Residual Sparse Autoencoders for Unsupervised Feature Learning and Its Application to HEp-2 Cell Staining Pattern Recognition

  • Xian-Hua HanEmail author
  • Yen-Wei Chen
Part of the Intelligent Systems Reference Library book series (ISRL, volume 171)


Self-taught learning aims at obtaining compact and latent representations from data them-selves without previously manual labeling, which would be time-consuming and laborious. This study proposes a novel self-taught learning for more accurately reconstructing the raw data based on the sparse autoencoder. It is well known that autoencoder is able to learn latent features via setting the target values to be equal to the input data, and can be stacked for pursuing high-level feature learning. Motivated by the natural sparsity of data representation, sparsity has been imposed on the hidden layer responses of autoencoder for more effective feature learning. Although the conventional autoencoder-based feature learning aims at obtaining the latent representation via minimizing the reconstruction error of the input data, it is unavoidable to produce reconstruction residual error of the input data and thus some tiny structures are unable to be represented, which may be essential information for fine-grained image task such as medical image analysis. Even with the multiple-layer stacking for high-level feature pursuing in autoencoder-based learning strategy, the lost tiny structure in the former layers cannot be recovered evermore. Therefore, this study proposes a residual sparse autoencoder for learning the latent feature representation of more tiny structures in the raw input data. With the unavoidably generated reconstruction residual error, we exploit another sparse autoencoder to pursuing the latent feature of the residual tiny structures and this self-taught learning process can continue until the representation residual error is enough small. We evaluate the proposed residual sparse autoencoding for self-taught learning the latent representations of HEp-2 cell image, and prove that promising performance for staining pattern recognition can be achieved compared with the conventional sparse autoencoder and the-state-of-the-art methods.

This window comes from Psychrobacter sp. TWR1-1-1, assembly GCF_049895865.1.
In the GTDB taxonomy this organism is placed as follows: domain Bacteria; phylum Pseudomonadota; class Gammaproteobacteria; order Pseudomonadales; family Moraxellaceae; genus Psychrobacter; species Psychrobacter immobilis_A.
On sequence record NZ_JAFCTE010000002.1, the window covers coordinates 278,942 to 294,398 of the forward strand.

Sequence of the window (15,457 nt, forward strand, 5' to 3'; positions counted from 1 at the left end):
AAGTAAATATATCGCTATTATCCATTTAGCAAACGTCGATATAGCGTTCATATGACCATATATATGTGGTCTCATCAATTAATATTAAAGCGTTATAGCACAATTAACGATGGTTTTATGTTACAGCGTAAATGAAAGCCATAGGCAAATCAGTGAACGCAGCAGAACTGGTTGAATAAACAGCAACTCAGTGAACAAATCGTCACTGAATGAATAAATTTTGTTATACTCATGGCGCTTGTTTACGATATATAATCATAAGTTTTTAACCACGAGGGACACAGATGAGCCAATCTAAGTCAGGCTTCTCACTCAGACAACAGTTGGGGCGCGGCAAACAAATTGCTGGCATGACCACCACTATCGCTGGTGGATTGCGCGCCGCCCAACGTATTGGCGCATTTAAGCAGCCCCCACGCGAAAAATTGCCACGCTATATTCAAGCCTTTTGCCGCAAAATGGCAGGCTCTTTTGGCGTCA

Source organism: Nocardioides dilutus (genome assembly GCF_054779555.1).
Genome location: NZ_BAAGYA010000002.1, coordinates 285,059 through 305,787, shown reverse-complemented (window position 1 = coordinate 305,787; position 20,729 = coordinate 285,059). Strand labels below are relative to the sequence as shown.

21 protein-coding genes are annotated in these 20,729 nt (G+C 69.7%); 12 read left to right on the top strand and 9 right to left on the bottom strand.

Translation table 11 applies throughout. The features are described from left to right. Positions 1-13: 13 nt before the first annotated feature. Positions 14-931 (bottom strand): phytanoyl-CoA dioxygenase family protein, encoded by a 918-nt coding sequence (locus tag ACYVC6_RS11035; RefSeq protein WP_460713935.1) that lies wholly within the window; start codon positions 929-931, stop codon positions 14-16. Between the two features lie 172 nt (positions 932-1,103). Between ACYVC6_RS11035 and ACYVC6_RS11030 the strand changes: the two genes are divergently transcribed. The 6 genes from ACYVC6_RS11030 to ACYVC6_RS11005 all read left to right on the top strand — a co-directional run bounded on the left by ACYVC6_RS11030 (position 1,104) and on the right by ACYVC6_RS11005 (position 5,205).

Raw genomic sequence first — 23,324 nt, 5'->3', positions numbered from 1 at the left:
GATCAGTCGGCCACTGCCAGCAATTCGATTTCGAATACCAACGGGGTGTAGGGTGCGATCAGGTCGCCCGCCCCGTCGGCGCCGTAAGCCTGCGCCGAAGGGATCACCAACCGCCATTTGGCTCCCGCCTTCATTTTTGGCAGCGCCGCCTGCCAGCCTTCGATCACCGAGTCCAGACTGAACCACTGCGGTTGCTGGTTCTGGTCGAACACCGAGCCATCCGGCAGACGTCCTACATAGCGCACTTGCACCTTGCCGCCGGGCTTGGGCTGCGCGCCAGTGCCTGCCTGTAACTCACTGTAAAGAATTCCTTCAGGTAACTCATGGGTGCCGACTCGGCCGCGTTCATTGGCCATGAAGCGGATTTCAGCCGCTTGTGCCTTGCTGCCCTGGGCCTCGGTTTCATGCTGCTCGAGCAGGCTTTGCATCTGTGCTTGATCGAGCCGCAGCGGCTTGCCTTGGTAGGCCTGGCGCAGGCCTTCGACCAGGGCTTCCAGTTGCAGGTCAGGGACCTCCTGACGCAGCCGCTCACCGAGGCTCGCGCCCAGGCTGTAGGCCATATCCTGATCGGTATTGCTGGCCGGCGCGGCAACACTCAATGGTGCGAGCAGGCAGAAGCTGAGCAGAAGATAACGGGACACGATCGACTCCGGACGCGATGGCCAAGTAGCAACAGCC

This work was supported in part by the Grant-in Aid for Scientific Research from the Japanese MEXT.


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Authors and Affiliations

  1. 1.Graduate School of Science and Technology for InnovationYamaguchi UniversityYamaguchi CityJapan
  2. 2.Ritsumeikan UniversityKusatsuJapan
  3. 3.College of Science and TechnologyZheJiang UniversityHangzhouChina

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